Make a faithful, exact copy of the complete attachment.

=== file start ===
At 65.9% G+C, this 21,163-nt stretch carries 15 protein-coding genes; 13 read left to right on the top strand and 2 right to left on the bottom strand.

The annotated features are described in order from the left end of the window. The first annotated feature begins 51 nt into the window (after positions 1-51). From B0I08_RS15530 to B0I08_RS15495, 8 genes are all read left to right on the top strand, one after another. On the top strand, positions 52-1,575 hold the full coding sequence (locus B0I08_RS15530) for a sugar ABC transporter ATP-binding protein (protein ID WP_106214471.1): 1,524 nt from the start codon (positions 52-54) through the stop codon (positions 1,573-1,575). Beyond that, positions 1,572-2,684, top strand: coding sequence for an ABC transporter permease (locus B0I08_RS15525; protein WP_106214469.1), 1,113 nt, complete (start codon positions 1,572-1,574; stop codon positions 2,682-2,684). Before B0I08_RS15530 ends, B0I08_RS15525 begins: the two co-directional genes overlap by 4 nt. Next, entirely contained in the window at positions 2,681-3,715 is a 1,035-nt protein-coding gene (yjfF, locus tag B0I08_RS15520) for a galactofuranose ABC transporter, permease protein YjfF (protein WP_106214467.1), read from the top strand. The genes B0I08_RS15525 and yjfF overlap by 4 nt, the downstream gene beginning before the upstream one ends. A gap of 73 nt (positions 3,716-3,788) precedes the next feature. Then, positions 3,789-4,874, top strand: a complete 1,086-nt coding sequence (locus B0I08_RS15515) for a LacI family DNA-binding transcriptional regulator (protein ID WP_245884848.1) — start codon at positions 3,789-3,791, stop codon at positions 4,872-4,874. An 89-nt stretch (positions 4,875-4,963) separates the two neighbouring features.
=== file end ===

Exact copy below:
At 65.9% G+C, this 21,163-nt stretch carries 15 protein-coding genes; 13 read left to right on the top strand and 2 right to left on the bottom strand.

The annotated features are described in order from the left end of the window. The first annotated feature begins 51 nt into the window (after positions 1-51). From B0I08_RS15530 to B0I08_RS15495, 8 genes are all read left to right on the top strand, one after another. On the top strand, positions 52-1,575 hold the full coding sequence (locus B0I08_RS15530) for a sugar ABC transporter ATP-binding protein (protein ID WP_106214471.1): 1,524 nt from the start codon (positions 52-54) through the stop codon (positions 1,573-1,575). Beyond that, positions 1,572-2,684, top strand: coding sequence for an ABC transporter permease (locus B0I08_RS15525; protein WP_106214469.1), 1,113 nt, complete (start codon positions 1,572-1,574; stop codon positions 2,682-2,684). Before B0I08_RS15530 ends, B0I08_RS15525 begins: the two co-directional genes overlap by 4 nt. Next, entirely contained in the window at positions 2,681-3,715 is a 1,035-nt protein-coding gene (yjfF, locus tag B0I08_RS15520) for a galactofuranose ABC transporter, permease protein YjfF (protein WP_106214467.1), read from the top strand. The genes B0I08_RS15525 and yjfF overlap by 4 nt, the downstream gene beginning before the upstream one ends. A gap of 73 nt (positions 3,716-3,788) precedes the next feature. Then, positions 3,789-4,874, top strand: a complete 1,086-nt coding sequence (locus B0I08_RS15515) for a LacI family DNA-binding transcriptional regulator (protein ID WP_245884848.1) — start codon at positions 3,789-3,791, stop codon at positions 4,872-4,874. An 89-nt stretch (positions 4,875-4,963) separates the two neighbouring features.